CEO Stock Option Awards: An Empirical Analysis and Synthesis of the Economic Determinants
Posted: 24 Mar 1999
Date Written: March 1999
Much of the existing empirical evidence on the use of stock option compensation conflicts with theoretical predictions. This has led some to conclude that the theories are incomplete or that stock option compensation policies are not optimal, on average. However, most studies use data from the 1980s or earlier. Stock option compensation is dynamic as evidenced by the considerable growth in its popularity as a form of CEO compensation. Further, partly as a result of the increase in stock option compensation, the SEC began requiring firms in 1992 to disclose significantly more detail on executive compensation in their proxy statements. In this study, we use these detailed proxy disclosures to study over 1500 proxy filers (over the years 1992-1997) as we re-visit the controversy. We review the earlier inconsistent findings and we then re-test the theories using a variety of research designs and proxies. Our findings are overwhelmingly supportive of the theoretical predictions. Specifically, both the intensity of incentives provided by CEO stock option awards (also referred to as the pay-performance sensitivity in some earlier studies) and the mix (ratio) of CEO stock option compensation to cash compensation are related to (1) the level of difficulty in monitoring executives? actions; (2) the agency costs of equity and debt; (3) tax costs; and (4) liquidity constraints. Our single exception pertains to financial reporting cost where we do not find, as expected, that firms with high costs of reporting low earnings substitute stock option awards for cash compensation.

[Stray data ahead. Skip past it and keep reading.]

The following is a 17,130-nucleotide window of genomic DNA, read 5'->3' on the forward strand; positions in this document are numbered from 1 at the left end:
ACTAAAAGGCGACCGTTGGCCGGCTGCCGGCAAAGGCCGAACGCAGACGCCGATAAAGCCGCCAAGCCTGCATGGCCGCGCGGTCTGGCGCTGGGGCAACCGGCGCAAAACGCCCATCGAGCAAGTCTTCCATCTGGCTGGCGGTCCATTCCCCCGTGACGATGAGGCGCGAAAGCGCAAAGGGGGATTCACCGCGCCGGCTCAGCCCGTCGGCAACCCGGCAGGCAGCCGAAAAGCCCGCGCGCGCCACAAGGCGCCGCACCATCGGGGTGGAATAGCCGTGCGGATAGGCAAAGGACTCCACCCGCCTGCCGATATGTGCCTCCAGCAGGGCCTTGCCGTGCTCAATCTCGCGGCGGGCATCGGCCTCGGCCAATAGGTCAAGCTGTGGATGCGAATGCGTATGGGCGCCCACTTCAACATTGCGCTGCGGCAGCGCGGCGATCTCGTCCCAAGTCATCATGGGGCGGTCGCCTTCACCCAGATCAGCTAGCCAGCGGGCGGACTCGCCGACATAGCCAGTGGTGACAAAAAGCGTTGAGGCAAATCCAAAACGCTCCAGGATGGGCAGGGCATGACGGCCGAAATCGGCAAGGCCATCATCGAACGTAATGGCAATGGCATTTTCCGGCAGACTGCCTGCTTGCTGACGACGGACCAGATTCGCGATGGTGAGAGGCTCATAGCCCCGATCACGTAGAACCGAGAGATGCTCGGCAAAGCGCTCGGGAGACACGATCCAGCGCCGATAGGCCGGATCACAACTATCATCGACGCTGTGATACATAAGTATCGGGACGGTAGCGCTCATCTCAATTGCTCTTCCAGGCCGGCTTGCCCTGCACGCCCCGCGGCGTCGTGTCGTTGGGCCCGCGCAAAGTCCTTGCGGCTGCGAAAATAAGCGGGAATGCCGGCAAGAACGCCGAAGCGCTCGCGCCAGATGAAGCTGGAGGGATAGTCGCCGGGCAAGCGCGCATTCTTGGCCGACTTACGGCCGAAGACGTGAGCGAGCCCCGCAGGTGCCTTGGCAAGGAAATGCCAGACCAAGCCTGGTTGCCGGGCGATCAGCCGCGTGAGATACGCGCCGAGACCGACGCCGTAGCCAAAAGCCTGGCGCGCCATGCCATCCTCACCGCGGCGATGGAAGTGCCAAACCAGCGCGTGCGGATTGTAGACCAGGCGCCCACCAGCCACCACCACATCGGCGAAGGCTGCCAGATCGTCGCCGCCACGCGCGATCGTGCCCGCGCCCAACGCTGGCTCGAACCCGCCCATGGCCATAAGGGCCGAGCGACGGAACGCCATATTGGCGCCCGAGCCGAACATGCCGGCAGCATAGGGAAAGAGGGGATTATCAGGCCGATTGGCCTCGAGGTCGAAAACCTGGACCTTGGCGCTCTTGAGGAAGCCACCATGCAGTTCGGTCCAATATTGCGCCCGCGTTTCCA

JEL Classification: J33, D82, M41
Suggested Citation: Suggested Citation